The Clock’s Ticking: How to Stay Secure on Windows Server 2003 After July

by Ross Dyer

July 14th represents another major date in the calendar for IT professionals across the globe: the official end of Microsoft support for Windows Server 2003. We’ve been here before, of course, most recently with Windows XP. But despite having had over a year to prepare, the likelihood is that, come July, many organisations will still be running a major piece of software for which security updates are no longer available. There might be good reasons for doing so, but without taking the proper precautions first, businesses could unwittingly advertise themselves to cyber criminals as an attractive target for attack.

That’s why we are recommending our Deep Security platform as the best way of ensuring that Windows Server 2003 End-of-Life (EoL) doesn’t become the biggest security threat of 2015.

The problem with EoL
There are many reasons why firms will still be running the 12-year-old server OS after July 14. It won’t all be down to poor planning. Some may have run out of budget or resource and need to wait before migrating. Others may have found that mission critical applications and hardware running on top of the platform aren’t compatible with upgraded versions – further delaying and complicating matters.

Yet with some estimates putting the number of Windows Server 2003 machines out there at 10 million globally at least, there will be enough exposed companies to attract the attention of the black hats. Without adequate security measures to shield systems against attack, firms are at risk from new exploits targeting vulnerabilities in the OS for which Microsoft is no longer producing patches. It’s not inconceivable that the bad guys are already working on and storing up new zero day exploits until after July 14, when they can deploy for maximum effect.

The end result for UK firms could be catastrophic data loss, with all the attendant clean-up and remediation costs, financial penalties, damage to brand and shareholder value, customer losses and legal costs. Firms could also find themselves on the wrong end of industry regulators if they fail to keep systems and security fully up-to-date, while operational costs could soar thanks to increased downtime.

Deep Security to the rescue
No organisation is the same, and many will have their own reasons for staying with Windows Server 2003 after July 14. But Trend Micro’s advice is to start planning your migration ASAP – no matter how difficult that path may be. Staying on an unsupported platform indefinitely is a risk manager’s nightmare. And given that major upgrades like this can take over 200 days – the sooner, the better.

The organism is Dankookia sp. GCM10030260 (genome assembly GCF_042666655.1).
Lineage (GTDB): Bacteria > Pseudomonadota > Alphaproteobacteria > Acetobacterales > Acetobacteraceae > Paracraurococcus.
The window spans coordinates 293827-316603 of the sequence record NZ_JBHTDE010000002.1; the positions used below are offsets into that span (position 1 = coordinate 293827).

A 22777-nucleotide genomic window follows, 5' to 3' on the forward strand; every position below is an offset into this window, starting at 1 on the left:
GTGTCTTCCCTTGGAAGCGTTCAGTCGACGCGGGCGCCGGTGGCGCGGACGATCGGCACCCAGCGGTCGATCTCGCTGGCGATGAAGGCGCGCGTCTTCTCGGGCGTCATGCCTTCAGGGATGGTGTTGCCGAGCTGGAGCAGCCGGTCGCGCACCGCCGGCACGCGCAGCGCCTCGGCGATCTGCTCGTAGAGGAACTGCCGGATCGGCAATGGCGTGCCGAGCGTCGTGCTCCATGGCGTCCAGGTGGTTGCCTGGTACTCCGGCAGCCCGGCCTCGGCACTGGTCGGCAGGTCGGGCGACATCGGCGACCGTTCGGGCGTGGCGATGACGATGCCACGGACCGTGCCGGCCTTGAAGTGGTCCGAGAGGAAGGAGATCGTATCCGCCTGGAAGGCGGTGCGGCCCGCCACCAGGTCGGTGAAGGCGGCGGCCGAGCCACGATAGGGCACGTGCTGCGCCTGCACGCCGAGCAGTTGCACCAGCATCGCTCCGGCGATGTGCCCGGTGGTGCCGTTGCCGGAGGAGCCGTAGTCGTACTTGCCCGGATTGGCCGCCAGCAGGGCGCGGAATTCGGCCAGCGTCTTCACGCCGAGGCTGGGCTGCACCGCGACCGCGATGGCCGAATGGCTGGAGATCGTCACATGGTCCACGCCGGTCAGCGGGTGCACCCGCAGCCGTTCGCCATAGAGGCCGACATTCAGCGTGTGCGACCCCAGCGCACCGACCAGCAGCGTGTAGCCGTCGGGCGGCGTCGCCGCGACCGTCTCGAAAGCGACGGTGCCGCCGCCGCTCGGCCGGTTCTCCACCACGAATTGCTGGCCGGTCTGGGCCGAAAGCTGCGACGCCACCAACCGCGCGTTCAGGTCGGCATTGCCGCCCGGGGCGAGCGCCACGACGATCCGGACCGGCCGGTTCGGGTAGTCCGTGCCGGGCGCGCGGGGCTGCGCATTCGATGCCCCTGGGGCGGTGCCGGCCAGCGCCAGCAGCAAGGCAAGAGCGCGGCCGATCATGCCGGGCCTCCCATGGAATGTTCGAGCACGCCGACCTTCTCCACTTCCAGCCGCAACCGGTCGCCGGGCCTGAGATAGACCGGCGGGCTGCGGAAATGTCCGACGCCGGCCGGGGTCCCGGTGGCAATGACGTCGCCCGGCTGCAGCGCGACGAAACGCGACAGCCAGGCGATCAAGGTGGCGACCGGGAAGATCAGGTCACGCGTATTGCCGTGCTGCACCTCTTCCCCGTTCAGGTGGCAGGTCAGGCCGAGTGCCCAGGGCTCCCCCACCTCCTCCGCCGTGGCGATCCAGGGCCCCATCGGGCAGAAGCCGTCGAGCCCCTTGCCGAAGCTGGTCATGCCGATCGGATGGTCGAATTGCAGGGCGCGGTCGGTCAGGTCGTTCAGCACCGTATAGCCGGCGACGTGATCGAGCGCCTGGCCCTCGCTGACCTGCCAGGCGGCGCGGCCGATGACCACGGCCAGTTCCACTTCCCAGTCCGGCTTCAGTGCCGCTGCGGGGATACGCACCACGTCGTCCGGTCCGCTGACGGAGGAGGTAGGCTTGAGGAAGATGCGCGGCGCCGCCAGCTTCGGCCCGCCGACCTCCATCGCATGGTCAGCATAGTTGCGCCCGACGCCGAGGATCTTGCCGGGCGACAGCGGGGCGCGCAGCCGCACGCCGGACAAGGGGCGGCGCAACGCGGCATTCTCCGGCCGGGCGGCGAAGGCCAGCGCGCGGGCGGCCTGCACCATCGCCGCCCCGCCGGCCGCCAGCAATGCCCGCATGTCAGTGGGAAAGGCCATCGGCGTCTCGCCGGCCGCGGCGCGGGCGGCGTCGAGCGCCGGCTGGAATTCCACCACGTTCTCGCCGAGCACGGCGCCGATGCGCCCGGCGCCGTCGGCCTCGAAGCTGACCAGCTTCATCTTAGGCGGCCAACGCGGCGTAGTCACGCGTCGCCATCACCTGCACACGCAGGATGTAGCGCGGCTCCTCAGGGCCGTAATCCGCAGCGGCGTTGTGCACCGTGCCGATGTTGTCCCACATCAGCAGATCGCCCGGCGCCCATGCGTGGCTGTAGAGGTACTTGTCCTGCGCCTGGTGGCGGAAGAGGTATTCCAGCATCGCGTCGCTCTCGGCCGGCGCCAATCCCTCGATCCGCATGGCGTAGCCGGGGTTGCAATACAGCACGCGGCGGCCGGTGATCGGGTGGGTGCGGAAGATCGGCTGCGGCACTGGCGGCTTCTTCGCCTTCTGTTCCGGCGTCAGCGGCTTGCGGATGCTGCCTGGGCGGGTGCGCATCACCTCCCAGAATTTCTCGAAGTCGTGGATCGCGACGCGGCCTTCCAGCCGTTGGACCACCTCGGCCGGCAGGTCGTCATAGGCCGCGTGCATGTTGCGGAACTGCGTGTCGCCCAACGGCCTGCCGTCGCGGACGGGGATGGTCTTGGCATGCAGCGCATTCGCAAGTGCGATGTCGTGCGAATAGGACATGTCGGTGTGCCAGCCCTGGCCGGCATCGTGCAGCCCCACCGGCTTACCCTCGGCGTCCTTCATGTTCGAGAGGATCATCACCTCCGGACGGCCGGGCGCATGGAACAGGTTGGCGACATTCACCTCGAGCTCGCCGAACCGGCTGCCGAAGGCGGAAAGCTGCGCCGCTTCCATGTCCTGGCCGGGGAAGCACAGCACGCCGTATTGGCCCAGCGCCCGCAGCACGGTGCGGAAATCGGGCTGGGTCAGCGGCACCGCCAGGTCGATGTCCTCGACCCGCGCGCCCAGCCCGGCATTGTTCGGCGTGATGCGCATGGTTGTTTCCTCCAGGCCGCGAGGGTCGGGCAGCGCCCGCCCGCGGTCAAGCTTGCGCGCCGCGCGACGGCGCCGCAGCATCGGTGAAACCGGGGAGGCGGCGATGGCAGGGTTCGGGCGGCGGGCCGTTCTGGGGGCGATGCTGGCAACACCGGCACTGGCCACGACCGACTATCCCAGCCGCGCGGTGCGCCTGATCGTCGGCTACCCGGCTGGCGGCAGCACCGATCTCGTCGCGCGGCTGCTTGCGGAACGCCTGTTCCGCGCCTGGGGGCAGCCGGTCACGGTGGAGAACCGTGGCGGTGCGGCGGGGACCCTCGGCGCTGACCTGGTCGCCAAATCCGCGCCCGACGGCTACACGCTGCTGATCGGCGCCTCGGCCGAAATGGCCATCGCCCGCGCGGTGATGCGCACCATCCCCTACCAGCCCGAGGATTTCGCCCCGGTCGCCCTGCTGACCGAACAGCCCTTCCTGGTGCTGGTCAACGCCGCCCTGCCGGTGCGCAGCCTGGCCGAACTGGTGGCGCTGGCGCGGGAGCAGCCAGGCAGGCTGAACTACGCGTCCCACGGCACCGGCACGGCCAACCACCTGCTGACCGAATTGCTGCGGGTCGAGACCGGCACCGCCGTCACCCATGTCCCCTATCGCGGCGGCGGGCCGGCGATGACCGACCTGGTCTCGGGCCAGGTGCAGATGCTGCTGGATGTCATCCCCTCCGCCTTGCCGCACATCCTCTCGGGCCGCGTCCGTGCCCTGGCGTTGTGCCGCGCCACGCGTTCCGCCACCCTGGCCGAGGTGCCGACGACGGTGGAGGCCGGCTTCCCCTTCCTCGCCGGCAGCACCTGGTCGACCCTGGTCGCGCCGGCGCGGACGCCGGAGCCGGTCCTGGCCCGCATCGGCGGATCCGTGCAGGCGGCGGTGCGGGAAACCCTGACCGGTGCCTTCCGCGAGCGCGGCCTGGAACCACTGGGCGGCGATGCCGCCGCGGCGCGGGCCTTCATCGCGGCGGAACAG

But in the meantime there are things you can do to minimise risk and protect key systems from attack.

Trend Micro Deep Security features intrusion detection and prevention (IDS/IPS) technology designed to shield system vulnerabilities before they can be exploited by attackers. These so-called virtual patching capabilities will help organisations stay secure until they are ready to migrate off unsupported systems like Windows Server 2003, reducing costs and improving compliance efforts in the process. What’s more, Deep Security also provides integrity monitoring so that administrators can spot and stop any unauthorised changes to end-of-life systems where there shouldn’t be any.

With Deep Security you can:

  • Protect your organisation against any new vulnerabilities exploited post-Jul 14, including zero day attacks
  • Detect any malicious changes to the system, thus speeding your response to a cyber attack
  • Smooth the migration path off Windows Server 2003 to newer, more secure systems
  • Surmount any compliance challenges such as PCI DSS 3.0
  • Patch business apps at your own pace, reducing costs and downtime

For more information visit: http://www.trendmicro.co.uk/business/windows-server-2003-end-of-life/index.html

 

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